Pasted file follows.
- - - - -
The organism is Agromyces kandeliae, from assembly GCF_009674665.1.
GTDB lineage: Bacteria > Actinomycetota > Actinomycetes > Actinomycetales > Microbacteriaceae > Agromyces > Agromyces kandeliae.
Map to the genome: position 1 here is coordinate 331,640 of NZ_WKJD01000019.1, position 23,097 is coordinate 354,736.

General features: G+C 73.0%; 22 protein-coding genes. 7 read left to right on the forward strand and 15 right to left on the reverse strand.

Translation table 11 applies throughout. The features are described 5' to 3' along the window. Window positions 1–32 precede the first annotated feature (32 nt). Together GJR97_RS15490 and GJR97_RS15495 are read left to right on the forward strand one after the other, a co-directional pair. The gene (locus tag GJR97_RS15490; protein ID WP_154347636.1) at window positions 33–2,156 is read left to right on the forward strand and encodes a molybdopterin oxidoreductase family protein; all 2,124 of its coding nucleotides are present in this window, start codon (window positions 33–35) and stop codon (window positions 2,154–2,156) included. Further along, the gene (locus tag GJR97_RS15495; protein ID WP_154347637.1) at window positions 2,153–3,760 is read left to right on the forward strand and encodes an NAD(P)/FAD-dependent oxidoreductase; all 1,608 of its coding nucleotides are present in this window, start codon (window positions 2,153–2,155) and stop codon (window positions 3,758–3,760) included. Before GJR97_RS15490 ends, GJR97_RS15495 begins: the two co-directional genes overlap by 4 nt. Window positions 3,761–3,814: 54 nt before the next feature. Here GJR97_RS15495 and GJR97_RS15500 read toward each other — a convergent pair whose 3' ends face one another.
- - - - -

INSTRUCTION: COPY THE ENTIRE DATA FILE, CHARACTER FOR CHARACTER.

The organism is Agromyces kandeliae, from assembly GCF_009674665.1.
GTDB lineage: Bacteria > Actinomycetota > Actinomycetes > Actinomycetales > Microbacteriaceae > Agromyces > Agromyces kandeliae.
Map to the genome: position 1 here is coordinate 331,640 of NZ_WKJD01000019.1, position 23,097 is coordinate 354,736.

General features: G+C 73.0%; 22 protein-coding genes. 7 read left to right on the forward strand and 15 right to left on the reverse strand.

Translation table 11 applies throughout. The features are described 5' to 3' along the window. Window positions 1–32 precede the first annotated feature (32 nt). Together GJR97_RS15490 and GJR97_RS15495 are read left to right on the forward strand one after the other, a co-directional pair. The gene (locus tag GJR97_RS15490; protein ID WP_154347636.1) at window positions 33–2,156 is read left to right on the forward strand and encodes a molybdopterin oxidoreductase family protein; all 2,124 of its coding nucleotides are present in this window, start codon (window positions 33–35) and stop codon (window positions 2,154–2,156) included. Further along, the gene (locus tag GJR97_RS15495; protein ID WP_154347637.1) at window positions 2,153–3,760 is read left to right on the forward strand and encodes an NAD(P)/FAD-dependent oxidoreductase; all 1,608 of its coding nucleotides are present in this window, start codon (window positions 2,153–2,155) and stop codon (window positions 3,758–3,760) included. Before GJR97_RS15490 ends, GJR97_RS15495 begins: the two co-directional genes overlap by 4 nt. Window positions 3,761–3,814: 54 nt before the next feature. Here GJR97_RS15495 and GJR97_RS15500 read toward each other — a convergent pair whose 3' ends face one another.